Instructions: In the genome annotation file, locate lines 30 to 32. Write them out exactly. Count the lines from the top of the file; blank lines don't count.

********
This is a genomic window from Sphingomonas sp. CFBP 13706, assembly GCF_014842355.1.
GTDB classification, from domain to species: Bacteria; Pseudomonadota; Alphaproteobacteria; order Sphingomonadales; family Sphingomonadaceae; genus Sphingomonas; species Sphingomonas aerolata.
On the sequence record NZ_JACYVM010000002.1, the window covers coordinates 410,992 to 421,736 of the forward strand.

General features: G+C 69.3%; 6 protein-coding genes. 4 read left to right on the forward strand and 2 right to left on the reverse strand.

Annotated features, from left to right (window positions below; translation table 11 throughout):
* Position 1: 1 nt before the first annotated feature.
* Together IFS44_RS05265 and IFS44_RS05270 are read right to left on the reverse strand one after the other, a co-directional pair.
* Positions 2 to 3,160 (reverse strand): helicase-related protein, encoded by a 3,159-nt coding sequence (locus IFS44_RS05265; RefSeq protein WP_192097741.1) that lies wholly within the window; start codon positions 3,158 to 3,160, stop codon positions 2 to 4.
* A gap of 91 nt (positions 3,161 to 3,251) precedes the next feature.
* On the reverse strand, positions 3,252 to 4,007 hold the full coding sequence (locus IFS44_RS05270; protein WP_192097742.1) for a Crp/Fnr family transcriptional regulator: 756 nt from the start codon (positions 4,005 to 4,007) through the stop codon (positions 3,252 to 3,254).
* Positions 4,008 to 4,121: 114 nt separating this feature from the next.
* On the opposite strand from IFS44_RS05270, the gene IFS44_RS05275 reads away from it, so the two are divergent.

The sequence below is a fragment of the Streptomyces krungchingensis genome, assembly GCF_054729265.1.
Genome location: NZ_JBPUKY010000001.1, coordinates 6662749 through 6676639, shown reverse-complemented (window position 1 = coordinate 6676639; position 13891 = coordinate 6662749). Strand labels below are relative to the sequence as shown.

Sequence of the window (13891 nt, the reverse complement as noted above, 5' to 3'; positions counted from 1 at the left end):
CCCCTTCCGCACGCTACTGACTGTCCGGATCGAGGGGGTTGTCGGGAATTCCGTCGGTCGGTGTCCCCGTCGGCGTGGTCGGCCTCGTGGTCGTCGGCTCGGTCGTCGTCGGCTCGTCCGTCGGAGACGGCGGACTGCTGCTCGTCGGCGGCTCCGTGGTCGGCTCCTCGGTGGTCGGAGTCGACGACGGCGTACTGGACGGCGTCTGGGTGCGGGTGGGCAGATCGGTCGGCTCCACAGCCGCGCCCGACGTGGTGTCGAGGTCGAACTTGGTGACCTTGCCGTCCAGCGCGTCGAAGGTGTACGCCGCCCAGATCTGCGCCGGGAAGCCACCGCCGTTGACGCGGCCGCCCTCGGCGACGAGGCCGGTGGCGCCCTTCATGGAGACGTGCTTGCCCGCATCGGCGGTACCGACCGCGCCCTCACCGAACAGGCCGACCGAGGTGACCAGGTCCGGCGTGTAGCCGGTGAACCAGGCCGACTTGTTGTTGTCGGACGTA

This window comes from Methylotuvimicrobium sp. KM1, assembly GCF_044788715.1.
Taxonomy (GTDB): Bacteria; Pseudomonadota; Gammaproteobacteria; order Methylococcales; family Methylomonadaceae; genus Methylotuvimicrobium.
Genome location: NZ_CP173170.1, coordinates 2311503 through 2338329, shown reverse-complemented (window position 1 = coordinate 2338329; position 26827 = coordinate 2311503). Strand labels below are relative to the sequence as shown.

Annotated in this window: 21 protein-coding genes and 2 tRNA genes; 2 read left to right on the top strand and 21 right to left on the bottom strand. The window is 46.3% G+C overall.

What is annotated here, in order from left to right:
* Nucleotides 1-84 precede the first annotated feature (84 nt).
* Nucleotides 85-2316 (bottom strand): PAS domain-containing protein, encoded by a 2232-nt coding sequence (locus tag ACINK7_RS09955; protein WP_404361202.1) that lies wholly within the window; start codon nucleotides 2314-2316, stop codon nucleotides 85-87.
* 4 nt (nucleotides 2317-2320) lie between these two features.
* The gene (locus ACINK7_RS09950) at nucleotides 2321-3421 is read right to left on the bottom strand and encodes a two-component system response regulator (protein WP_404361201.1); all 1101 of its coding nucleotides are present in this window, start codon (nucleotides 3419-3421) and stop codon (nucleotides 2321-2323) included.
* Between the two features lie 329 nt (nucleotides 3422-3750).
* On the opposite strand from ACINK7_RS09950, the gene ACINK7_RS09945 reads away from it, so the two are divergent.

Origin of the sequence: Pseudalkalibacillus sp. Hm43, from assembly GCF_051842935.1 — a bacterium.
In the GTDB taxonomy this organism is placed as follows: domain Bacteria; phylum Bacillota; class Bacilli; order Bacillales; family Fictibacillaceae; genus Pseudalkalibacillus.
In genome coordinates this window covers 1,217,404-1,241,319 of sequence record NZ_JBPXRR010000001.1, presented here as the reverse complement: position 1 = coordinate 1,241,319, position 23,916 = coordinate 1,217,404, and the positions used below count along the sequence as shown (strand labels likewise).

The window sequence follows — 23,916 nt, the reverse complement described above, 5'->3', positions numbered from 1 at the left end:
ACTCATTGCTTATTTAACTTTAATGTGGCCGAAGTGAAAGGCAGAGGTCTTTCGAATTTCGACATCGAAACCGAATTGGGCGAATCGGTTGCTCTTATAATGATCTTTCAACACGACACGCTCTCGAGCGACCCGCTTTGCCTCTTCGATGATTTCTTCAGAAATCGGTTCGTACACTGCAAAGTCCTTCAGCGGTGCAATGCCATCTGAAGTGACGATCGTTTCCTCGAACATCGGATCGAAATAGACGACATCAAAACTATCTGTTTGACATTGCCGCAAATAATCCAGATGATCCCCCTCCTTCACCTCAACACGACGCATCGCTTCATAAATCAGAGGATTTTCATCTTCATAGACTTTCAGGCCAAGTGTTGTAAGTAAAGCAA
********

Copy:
In genome coordinates this window covers 1,217,404-1,241,319 of sequence record NZ_JBPXRR010000001.1, presented here as the reverse complement: position 1 = coordinate 1,241,319, position 23,916 = coordinate 1,217,404, and the positions used below count along the sequence as shown (strand labels likewise).

The window sequence follows — 23,916 nt, the reverse complement described above, 5'->3', positions numbered from 1 at the left end:
ACTCATTGCTTATTTAACTTTAATGTGGCCGAAGTGAAAGGCAGAGGTCTTTCGAATTTCGACATCGAAACCGAATTGGGCGAATCGGTTGCTCTTATAATGATCTTTCAACACGACACGCTCTCGAGCGACCCGCTTTGCCTCTTCGATGATTTCTTCAGAAATCGGTTCGTACACTGCAAAGTCCTTCAGCGGTGCAATGCCATCTGAAGTGACGATCGTTTCCTCGAACATCGGATCGAAATAGACGACATCAAAACTATCTGTTTGACATTGCCGCAAATAATCCAGATGATCCCCCTCCTTCACCTCAACACGACGCATCGCTTCATAAATCAGAGGATTTTCATCTTCATAGACTTTCAGGCCAAGTGTTGTAAGTAAAGCAA